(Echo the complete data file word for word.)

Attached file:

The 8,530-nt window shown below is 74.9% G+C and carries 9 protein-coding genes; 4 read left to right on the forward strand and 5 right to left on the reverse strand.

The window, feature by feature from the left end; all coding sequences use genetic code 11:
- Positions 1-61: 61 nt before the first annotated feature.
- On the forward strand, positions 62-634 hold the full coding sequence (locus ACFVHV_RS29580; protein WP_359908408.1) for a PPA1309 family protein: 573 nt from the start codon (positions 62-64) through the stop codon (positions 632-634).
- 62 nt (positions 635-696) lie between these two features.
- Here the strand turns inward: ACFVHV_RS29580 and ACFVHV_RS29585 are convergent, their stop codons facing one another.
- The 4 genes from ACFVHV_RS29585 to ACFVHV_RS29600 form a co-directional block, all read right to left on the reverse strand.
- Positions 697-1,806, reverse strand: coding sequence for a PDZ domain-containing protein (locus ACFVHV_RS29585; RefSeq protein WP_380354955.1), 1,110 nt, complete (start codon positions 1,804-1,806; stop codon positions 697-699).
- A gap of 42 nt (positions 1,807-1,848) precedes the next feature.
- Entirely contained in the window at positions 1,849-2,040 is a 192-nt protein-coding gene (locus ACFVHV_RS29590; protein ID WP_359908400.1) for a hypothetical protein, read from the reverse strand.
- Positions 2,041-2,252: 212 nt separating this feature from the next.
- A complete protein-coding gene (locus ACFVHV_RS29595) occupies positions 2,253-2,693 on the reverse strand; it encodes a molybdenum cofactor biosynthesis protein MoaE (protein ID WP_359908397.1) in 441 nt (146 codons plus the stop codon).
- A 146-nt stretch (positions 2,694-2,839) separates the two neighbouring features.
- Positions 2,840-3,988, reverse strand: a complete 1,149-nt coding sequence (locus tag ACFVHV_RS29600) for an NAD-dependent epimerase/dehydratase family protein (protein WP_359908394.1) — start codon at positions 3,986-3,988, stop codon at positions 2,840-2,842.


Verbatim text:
The 8,530-nt window shown below is 74.9% G+C and carries 9 protein-coding genes; 4 read left to right on the forward strand and 5 right to left on the reverse strand.

The window, feature by feature from the left end; all coding sequences use genetic code 11:
- Positions 1-61: 61 nt before the first annotated feature.
- On the forward strand, positions 62-634 hold the full coding sequence (locus ACFVHV_RS29580; protein WP_359908408.1) for a PPA1309 family protein: 573 nt from the start codon (positions 62-64) through the stop codon (positions 632-634).
- 62 nt (positions 635-696) lie between these two features.
- Here the strand turns inward: ACFVHV_RS29580 and ACFVHV_RS29585 are convergent, their stop codons facing one another.
- The 4 genes from ACFVHV_RS29585 to ACFVHV_RS29600 form a co-directional block, all read right to left on the reverse strand.
- Positions 697-1,806, reverse strand: coding sequence for a PDZ domain-containing protein (locus ACFVHV_RS29585; RefSeq protein WP_380354955.1), 1,110 nt, complete (start codon positions 1,804-1,806; stop codon positions 697-699).
- A gap of 42 nt (positions 1,807-1,848) precedes the next feature.
- Entirely contained in the window at positions 1,849-2,040 is a 192-nt protein-coding gene (locus ACFVHV_RS29590; protein ID WP_359908400.1) for a hypothetical protein, read from the reverse strand.
- Positions 2,041-2,252: 212 nt separating this feature from the next.
- A complete protein-coding gene (locus ACFVHV_RS29595) occupies positions 2,253-2,693 on the reverse strand; it encodes a molybdenum cofactor biosynthesis protein MoaE (protein ID WP_359908397.1) in 441 nt (146 codons plus the stop codon).
- A 146-nt stretch (positions 2,694-2,839) separates the two neighbouring features.
- Positions 2,840-3,988, reverse strand: a complete 1,149-nt coding sequence (locus tag ACFVHV_RS29600) for an NAD-dependent epimerase/dehydratase family protein (protein WP_359908394.1) — start codon at positions 3,986-3,988, stop codon at positions 2,840-2,842.